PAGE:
And finally, the setting is very well plotted out. In his introduction, Gaiman said he tried hard not to write about anywhere he hadn't been, and it shows in spades. The setting is very vivid, and while not quite truly American, it is true enough to the version of America we all tell ourselves exists, the Ray Bradbury America. The America where things hurt and there is sadness, but there's also a lot of good, everything is beautiful in its own way, and there's a strange kind of magic to the proceedings. In other words, the fun America.  
In fact, this seems to be doing what Grossman tried and failed so catastrophically to do. American Gods takes the stories of magic and strangeness, those oh-so-quintessentially American stories from the likes of Ray Bradbury or Matt Ruff, or even Michael Chabon's Summerland, and shows us what happens when the gods and their champions grow up and realize that while the world's magic, it's got a dark side as well as a light-- some of those talking animals tell you to fuck yourself and people do die. Sometimes, they don't even come back to life. Sometimes, it's even better that they don't. American Gods presents a bleaker (but still beautiful, still magical) America than the thousand magical realism books that have come before it, and in the end, while it's still pretty dark, there's a lot of hope.

However, in the interest of objectivity, I have to throw out some points that the book is weak on, and really only one segment comes to mind: "My Ainsel". In this segment, Shadow stays in a small town somewhere in the Northern Midwest, and the story switches tone from a road story to a small-town fantasy somewhere along the lines of Stephen King. And starts that small-town dark fantasy from the beginning. While the stories tie together in interesting ways and eventually leads to a nice neat ending for everything (well, except for Shadow, but he's not too bad off either), the energy of the book and indeed the tone change completely, and one begins to wonder when the hell Mr. Gaiman is going to get back to the plot in progress and on with the show.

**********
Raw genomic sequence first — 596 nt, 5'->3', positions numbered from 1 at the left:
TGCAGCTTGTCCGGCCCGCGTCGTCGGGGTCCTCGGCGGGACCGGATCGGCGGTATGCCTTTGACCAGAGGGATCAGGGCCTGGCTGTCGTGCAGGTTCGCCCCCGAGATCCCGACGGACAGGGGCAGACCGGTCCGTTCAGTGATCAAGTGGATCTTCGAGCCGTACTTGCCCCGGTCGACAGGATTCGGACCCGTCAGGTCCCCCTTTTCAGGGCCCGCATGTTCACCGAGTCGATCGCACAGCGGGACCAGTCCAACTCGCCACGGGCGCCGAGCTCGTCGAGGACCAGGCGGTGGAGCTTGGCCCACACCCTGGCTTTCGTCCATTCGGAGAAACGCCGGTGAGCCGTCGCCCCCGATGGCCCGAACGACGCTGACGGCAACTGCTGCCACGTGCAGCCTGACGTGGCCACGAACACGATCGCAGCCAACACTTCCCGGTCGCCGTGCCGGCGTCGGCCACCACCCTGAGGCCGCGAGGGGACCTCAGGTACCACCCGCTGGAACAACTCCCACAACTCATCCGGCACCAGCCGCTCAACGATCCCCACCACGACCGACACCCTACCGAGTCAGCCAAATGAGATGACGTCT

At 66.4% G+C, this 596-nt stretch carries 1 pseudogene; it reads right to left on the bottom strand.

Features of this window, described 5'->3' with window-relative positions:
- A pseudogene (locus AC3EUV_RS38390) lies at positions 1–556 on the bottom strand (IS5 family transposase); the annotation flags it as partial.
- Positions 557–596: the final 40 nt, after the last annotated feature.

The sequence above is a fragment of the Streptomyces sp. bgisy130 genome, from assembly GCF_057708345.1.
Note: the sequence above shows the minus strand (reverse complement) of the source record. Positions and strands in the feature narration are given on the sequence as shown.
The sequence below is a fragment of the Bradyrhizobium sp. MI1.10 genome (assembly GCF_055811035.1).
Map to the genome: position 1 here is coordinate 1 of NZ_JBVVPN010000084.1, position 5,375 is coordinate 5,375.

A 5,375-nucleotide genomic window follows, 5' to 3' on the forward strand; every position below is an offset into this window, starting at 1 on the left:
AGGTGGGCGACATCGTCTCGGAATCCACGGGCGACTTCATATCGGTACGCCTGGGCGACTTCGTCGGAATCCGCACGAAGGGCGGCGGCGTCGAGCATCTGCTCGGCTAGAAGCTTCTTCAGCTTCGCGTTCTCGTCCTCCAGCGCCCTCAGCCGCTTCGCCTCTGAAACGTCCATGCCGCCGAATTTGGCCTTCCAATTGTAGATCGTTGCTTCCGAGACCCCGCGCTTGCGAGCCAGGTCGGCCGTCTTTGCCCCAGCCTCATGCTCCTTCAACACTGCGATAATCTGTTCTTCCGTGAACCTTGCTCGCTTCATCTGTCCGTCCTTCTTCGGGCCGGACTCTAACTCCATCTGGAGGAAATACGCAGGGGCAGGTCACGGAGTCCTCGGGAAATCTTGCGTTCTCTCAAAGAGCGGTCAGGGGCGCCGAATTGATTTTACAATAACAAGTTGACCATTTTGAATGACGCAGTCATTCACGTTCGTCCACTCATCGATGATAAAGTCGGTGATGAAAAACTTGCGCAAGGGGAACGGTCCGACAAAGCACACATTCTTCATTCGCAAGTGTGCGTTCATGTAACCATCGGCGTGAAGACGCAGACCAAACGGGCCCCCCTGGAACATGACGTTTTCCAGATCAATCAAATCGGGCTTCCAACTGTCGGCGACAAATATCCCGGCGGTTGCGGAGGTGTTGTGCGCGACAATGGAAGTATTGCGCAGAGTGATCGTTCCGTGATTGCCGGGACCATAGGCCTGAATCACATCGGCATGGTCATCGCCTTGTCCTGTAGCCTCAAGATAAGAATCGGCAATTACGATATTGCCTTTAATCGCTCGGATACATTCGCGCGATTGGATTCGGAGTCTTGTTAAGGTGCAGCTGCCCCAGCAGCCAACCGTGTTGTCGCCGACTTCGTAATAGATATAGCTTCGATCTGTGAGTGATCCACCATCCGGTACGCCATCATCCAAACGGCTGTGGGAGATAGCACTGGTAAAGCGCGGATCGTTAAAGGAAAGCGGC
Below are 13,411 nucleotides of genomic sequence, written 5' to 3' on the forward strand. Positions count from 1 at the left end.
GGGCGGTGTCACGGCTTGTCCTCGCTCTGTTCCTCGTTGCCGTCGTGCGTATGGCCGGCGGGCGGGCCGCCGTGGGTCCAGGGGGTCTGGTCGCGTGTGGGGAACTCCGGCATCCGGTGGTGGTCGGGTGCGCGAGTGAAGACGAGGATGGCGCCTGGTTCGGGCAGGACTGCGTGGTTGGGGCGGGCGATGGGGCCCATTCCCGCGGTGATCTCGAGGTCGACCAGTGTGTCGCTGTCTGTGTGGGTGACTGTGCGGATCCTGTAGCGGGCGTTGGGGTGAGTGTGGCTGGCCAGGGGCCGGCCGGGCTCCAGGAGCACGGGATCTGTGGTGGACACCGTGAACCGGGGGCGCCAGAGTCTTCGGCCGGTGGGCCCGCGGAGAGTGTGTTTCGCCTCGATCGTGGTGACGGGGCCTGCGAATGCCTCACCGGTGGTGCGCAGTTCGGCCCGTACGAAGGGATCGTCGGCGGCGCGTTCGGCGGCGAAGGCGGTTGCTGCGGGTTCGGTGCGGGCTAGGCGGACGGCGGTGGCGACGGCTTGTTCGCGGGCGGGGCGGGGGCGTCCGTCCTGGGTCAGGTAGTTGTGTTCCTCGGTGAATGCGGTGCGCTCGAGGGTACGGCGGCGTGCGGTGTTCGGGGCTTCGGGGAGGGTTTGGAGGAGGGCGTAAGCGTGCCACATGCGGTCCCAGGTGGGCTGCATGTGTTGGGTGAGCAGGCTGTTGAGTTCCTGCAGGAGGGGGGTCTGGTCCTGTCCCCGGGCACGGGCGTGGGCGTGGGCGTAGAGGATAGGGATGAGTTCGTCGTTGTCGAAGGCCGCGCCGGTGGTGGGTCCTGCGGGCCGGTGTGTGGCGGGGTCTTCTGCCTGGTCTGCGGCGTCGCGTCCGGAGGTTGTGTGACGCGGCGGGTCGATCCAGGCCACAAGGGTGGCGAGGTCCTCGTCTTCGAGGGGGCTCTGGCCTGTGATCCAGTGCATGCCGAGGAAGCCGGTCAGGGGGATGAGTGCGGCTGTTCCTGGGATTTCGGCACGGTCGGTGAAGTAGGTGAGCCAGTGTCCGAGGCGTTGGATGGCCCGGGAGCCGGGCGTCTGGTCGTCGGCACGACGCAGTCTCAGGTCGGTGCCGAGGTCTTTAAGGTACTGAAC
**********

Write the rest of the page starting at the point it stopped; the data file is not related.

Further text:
But this is a minor quibble. American Gods is a beautiful book, beautiful in that it's all the things one could want at once-- humorous, sad, heartbreaking, frightening, and wonderful. You should own this book. You want to own this book. It's the one book to have won all kinds of literary prizes and still actually be good. That alone means you are obligated to read it. So please, buy the new edition of this book. You will enjoy it. I promise.

Next time: 20th Century Ghosts
And after that: The Sheriff of Yrnameer